Reptile Forums banner
1 - 20 of 42 Posts

·
Banned
Joined
·
9,373 Posts
Discussion Starter · #1 ·
I've noticed recently alot of threads containing what sex is my leopard gecko.

This is here to help those out that need it.

A male Leopard Gecko



Here's a snapshot of the relevant parts of a mature male Leopard Gecko. Notice the well developed row of pre-anal pores, hi-lighted here in blue. Under magnification, these pores can be seen as open holes, often capped with a waxy build-up. Sexually mature specimens will exude a waxy substance from these pores which is smeared about the cage. This is a form of scent marking. Many beginners think their gecko is being cute 'wagging his butt all over the cage'. In reality, he is staking out his territory. Do NOT put another male in with a mature male. They will fight violently, often to the death.

The real giveaway in males is the presence of the two enlarged 'hemipene bulges' at the base of the tail, hi-lighted here in red. If these are evident on your gecko, it is without doubt a male. Juveniles of both sexes will often show a bulge in this area, but it is not neatly divided in two as shown here.

A female Leopard Gecko



Here's a snapshot of the important parts of a mature female Leopard Gecko. Many females will show poorly developed pits in the same location as the pre-anal pores of the male, or sometimes an enlarged row of scales, hi-lighted here in blue. Under magnification, these can be seen to be simple dents or pits in the scales, not true hollow pores, and they'll never have the waxy substance found on males. Many beginners mistake these for the pores of males. Many females also have very slight bulges in the same location as the 'hemipene bulges' as the male, hi-lighted here in red. However, they are never anywhere near as well-defined as those of a male.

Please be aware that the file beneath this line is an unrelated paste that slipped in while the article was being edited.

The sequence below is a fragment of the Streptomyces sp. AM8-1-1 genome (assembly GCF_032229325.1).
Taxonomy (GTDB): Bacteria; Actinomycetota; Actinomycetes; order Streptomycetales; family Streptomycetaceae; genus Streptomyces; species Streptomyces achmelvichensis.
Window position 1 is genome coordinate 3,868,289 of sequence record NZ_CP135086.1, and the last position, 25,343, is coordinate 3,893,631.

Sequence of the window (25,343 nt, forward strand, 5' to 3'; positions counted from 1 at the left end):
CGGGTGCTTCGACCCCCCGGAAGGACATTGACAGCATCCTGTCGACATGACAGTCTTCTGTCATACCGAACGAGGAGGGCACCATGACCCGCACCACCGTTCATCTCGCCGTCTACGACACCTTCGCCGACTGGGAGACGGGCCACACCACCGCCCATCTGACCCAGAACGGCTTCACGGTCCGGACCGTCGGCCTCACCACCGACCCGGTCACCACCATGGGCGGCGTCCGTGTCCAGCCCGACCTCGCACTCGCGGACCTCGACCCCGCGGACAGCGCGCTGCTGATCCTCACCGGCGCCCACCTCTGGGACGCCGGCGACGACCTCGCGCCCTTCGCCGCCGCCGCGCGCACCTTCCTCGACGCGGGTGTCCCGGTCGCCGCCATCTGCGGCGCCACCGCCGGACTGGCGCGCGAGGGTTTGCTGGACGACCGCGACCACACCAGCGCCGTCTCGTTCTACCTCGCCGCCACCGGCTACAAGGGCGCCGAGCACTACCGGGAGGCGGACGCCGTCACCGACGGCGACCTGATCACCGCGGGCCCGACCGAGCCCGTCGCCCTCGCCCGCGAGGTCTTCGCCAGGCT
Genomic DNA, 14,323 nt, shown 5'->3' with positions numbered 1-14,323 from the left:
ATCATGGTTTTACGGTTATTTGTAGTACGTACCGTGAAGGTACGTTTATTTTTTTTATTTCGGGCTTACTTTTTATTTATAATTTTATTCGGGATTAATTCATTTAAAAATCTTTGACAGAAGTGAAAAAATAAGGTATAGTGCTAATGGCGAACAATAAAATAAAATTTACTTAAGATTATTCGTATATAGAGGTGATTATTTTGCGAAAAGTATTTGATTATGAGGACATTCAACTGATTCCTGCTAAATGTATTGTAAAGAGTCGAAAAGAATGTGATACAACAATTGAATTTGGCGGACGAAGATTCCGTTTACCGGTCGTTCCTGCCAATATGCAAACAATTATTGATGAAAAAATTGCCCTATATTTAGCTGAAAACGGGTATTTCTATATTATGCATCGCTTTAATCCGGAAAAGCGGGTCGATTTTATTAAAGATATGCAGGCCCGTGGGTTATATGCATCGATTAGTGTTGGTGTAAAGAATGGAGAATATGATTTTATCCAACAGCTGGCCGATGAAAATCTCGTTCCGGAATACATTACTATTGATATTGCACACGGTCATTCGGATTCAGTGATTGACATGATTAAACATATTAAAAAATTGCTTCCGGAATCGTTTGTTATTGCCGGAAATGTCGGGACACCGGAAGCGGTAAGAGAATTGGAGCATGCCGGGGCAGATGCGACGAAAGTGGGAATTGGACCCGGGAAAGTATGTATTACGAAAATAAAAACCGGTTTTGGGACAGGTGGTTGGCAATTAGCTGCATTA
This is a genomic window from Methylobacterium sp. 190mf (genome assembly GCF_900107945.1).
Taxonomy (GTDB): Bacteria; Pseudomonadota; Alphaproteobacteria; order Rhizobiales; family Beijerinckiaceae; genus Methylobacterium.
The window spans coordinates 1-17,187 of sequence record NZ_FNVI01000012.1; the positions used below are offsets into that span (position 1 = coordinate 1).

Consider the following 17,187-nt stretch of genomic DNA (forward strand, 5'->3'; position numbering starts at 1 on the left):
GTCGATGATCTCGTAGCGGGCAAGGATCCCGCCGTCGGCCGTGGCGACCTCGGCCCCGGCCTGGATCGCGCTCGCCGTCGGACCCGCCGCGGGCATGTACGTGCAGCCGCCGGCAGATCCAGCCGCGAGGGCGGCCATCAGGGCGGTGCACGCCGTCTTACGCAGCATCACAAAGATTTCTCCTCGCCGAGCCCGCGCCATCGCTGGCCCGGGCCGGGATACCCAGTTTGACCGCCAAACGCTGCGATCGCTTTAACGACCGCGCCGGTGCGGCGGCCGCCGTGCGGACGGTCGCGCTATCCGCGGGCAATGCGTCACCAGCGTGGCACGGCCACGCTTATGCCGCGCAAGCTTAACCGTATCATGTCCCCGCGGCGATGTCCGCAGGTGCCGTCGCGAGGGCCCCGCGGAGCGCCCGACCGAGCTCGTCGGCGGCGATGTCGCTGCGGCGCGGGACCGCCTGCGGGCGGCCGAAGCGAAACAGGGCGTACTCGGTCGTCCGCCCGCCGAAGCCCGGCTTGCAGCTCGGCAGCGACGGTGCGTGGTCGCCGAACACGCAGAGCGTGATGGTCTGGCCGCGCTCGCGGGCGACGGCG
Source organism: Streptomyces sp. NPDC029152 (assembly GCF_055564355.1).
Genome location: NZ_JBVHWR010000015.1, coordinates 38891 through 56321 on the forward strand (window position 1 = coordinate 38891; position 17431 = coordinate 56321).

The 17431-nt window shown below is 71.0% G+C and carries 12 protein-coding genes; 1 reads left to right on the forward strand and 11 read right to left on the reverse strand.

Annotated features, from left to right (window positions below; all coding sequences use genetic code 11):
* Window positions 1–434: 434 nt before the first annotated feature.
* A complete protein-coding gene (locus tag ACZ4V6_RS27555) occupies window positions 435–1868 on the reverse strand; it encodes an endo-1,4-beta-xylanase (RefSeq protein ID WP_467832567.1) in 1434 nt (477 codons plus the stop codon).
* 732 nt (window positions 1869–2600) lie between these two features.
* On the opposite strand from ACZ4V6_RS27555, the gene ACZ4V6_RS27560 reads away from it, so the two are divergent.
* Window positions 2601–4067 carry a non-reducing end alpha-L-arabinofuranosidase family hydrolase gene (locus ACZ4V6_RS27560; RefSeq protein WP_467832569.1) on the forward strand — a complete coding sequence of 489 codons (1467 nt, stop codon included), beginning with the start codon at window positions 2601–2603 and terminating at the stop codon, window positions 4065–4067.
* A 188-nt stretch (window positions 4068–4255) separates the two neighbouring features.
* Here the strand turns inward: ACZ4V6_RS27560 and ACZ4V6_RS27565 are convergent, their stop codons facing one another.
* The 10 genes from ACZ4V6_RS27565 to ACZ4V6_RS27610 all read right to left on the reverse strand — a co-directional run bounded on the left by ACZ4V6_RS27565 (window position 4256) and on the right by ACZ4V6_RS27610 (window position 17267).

It can be very difficult to accurately sex juveniles, ranging from impossible at birth to more and more educated guesses as they grow. Usually, the males will show with absolute certainty at around four months of age (if growing well). Note that this can vary a bit, and a specimen should not be considered female with certainty until about six to eight months of age, when any hope of it's being male can be ruled out safely. To sum up: if a young gecko is obviously male then OK, but if it's not obvious it could be either a female or a male waiting to finish developing. Years of experience sexing hundreds of juveniles each year is a definite plus....


With thanks to VMSherps for the information and photos provided.
 

·
Registered
Joined
·
1,117 Posts
hey Diablo,

well done for gettin this a sticky.

other people who are familiar with other species should do the same

saves lots of q's and a good place to refer to and read over.

nice one

carl
 

·
Registered
Joined
·
573 Posts
very useful :)
 
1 - 20 of 42 Posts
This is an older thread, you may not receive a response, and could be reviving an old thread. Please consider creating a new thread.
Top